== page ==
The policewomen who undertook the work of counseling sexually active teenage girls and their families saw themselves as helping young people achieve moral equilibrium during a period in which standards of context were in flux. In the Los Angeles Police Department, the first to hire women, this social work was primarily the responsibility of the City Mother's Bureau; in other major cities, policewomen's roles were similarly constructed as maternalistic. Scrutinizing case records, public statements, and departmental policies governing policewomen, Appier shows how female officers handled the complex gender politics of their work with the public and within their departments.
Appier reveals that many of these pioneering policewomen succeeded in expanding the scope of policework and carving out a rewarding professional niche, despite continued attempts to oust them or limit their sphere of action. But this advancement was short-lived; within a generation a masculinized model of crime fighting took hold, and policewomen's authority eroded.
The events of September 11, 2001, combined with a pattern of increased crime and violence in the 1980s and mid-1990s in the Americas, has crystallized the need to reform government policies and police procedures to combat these threats. Public Security and Police Reform in the Americas examines the problems of security and how they are addressed in Latin America and the United States. Bailey and Dammert detail the wide variation in police tactics and efforts by individual nations to assess their effectiveness and ethical accountability. Policies on this issue can take the form of authoritarianism, which threatens the democratic process itself, or can, instead, work to “demilitarize” the police force. Bailey and Dammert argue that although attempts to apply generic models such as the successful “zero tolerance” created in the United States to the emerging democracies of Latin America—where institutional and economic instabilities exist—may be inappropriate, it is both possible and profitable to consider these issues from a common framework across national boundaries. Public Security and Police Reform in the Americas lays the foundation for a greater understanding of policies between nations by examining their successes and failures and opens a dialogue about the common goal of public security.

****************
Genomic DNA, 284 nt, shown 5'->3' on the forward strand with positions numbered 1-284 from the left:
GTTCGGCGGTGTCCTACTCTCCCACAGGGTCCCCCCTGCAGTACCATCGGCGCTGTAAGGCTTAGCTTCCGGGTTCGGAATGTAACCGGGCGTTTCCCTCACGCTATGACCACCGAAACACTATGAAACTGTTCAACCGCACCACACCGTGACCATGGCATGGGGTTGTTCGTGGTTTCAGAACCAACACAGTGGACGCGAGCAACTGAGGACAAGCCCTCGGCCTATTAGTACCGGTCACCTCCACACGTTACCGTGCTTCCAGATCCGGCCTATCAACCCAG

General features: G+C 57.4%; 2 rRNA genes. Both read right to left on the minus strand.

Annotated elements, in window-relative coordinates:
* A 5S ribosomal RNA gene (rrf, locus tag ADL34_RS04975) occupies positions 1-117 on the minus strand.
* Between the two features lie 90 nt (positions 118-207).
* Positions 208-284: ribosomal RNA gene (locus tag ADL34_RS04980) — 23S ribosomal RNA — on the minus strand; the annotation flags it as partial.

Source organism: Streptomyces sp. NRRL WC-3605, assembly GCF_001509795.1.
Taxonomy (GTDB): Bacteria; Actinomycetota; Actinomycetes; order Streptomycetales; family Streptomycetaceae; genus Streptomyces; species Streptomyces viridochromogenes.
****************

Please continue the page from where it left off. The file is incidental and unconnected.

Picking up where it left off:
In sheer numbers, no form of government control comes close to the police stop. Each year, twelve percent of drivers in the United States are stopped by the police, and the figure is almost double among racial minorities. Police stops are among the most recognizable and frequently criticized incidences of racial profiling, but, while numerous studies have shown that minorities are pulled over at higher rates, none have examined how police stops have come to be both encouraged and institutionalized.
Pulled Over deftly traces the strange history of the investigatory police stop, from its discredited beginning as “aggressive patrolling” to its current status as accepted institutional practice. Drawing on the richest study of police stops to date, the authors show that who is stopped and how they are treated convey powerful messages about citizenship and racial disparity in the United States. For African Americans, for instance, the experience of investigatory stops erodes the perceived legitimacy of police stops and of the police generally, leading to decreased trust in the police and less willingness to solicit police assistance or to self-censor in terms of clothing or where they drive. This holds true even when police are courteous and respectful throughout the encounters and follow seemingly colorblind institutional protocols. With a growing push in recent years to use local police in immigration efforts, Hispanics stand poised to share African Americans’ long experience of investigative stops.
In a country that celebrates democracy and racial equality, investigatory stops have a profound and deleterious effect on African American and other minority communities that merits serious reconsideration. Pulled Over offers practical recommendations on how reforms can protect the rights of citizens and still effectively combat crime.